Forbes: The Secrets To Soft Selling
If you haven’t had a bad experience with a salesperson, consider yourself among the blessed few. There is a reason why many people have a negative connotation associated with the word “salesman”: most of us have had bad encounters with salespeople. Those of us who work in sales -- not only direct salespeople and sales managers but any person in business who spends time or energy trying to persuade others to engage in a commercial relationship -- recognize that we have the capacity to be the very people we disdain. The challenge we face is figuring out how to effectively sell without becoming one of the bad guys.
So how can salespeople excel without turning to the kind of off-putting tactics that have made “sales” a dirty word? Here are my tips on how to sell with being going overboard:
I am a big believer in the power of soft selling -- “to push a product without coming off as pushy” -- which, according to Investopedia, is “designed to avoid angering potential customers and pushing them away.” I have worked in environments that all but outlawed soft selling, essentially force-feeding hard-selling across all levels of the organization. I came to learn quickly that I was better off working elsewhere. Life is too short to be anyone but yourself. People hate frauds and you will hate yourself if you become one. If you are turned off by hard selling, understand that you can get to yes while still being yourself. In fact, it will probably be easier, as you can focus on closing the sale instead of trying to be someone you are not.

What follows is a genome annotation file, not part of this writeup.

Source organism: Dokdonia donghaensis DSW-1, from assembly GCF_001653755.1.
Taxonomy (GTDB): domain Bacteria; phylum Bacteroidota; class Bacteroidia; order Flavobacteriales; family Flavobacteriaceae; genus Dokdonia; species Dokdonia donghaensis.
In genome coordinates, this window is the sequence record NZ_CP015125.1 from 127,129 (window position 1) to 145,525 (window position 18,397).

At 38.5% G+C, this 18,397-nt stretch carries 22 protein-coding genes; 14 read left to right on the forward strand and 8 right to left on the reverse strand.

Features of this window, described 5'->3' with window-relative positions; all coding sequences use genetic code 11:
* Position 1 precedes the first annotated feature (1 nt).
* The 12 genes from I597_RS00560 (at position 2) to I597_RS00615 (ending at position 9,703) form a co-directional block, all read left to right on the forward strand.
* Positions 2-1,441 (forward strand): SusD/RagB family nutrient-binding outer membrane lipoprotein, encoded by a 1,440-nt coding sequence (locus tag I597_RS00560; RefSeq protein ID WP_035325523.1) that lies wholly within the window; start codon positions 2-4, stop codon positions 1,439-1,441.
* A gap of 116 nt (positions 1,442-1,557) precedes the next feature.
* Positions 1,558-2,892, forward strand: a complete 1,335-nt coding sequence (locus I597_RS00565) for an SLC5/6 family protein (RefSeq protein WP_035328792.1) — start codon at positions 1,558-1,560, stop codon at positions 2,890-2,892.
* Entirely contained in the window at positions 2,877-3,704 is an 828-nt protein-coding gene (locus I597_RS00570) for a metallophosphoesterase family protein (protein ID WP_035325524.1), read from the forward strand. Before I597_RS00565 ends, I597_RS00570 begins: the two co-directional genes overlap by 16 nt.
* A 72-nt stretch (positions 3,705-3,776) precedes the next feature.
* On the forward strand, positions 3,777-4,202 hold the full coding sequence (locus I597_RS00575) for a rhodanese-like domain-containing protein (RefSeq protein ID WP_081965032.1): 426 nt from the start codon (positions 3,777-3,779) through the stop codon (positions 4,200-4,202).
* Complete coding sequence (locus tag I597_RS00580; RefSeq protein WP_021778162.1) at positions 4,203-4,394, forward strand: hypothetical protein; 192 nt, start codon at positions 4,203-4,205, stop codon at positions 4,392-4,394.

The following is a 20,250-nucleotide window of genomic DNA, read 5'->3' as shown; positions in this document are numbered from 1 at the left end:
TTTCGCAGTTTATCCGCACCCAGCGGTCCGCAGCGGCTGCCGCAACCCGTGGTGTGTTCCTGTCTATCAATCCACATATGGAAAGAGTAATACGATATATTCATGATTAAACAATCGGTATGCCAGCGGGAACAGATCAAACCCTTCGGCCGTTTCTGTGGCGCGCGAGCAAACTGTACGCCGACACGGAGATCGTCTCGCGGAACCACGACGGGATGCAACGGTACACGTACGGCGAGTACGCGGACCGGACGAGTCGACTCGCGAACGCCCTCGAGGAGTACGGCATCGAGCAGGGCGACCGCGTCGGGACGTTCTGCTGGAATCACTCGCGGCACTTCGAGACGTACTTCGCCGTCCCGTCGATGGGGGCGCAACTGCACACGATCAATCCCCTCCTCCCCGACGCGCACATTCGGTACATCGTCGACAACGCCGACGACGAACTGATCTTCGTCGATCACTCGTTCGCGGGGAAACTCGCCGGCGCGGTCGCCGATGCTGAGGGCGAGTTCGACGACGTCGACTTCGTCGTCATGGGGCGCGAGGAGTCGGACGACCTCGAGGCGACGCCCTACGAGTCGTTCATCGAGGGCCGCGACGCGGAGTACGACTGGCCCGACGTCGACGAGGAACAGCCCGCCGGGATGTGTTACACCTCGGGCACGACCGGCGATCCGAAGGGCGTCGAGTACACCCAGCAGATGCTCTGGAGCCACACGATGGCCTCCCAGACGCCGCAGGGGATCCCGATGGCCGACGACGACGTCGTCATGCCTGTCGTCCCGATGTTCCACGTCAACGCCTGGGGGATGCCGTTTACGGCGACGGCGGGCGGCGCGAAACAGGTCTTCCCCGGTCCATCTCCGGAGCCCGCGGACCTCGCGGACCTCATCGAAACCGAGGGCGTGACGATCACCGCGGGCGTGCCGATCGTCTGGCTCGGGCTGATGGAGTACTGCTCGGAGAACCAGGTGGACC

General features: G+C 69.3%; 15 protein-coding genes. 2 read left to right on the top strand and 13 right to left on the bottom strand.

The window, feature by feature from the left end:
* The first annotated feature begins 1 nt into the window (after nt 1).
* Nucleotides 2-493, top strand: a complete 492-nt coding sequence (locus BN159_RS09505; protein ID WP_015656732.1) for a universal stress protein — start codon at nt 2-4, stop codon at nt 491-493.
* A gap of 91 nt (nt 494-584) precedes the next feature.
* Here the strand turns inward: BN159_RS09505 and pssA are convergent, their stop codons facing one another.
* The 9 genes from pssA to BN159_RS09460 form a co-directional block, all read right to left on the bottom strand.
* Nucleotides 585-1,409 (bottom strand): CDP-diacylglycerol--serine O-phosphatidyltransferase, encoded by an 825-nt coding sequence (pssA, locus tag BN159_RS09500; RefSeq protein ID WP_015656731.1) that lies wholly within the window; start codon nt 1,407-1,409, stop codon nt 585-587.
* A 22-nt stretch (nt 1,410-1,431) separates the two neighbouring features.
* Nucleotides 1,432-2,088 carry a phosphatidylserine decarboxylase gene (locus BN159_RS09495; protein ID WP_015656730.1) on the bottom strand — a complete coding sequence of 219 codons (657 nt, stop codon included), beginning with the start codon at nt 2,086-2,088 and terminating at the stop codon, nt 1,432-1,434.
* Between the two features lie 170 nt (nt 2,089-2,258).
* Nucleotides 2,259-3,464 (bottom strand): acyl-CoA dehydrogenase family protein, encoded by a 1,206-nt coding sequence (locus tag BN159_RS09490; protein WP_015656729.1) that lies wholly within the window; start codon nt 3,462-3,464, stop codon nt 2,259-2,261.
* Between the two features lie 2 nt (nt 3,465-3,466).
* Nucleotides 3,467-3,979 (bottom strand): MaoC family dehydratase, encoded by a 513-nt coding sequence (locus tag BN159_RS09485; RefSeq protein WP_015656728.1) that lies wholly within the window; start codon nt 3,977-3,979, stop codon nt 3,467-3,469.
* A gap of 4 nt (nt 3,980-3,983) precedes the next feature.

One of my core beliefs in business is that people do business with people they like. You may have a great product or service, but so does your competitor, and often being stubborn can be the most appealing option of all. But if the person you are talking to likes you, he or she will be more likely to give you the time of day, to listen to you and to genuinely consider buying whatever you are selling (assuming it is at least reasonably suitable). Regardless of who you are selling to, remember the importance of developing a connection and building rapport. Take a genuine interest in the person you are speaking to, discuss topics that they find interesting and establish trust by representing yourself and what you are selling honestly and honorably.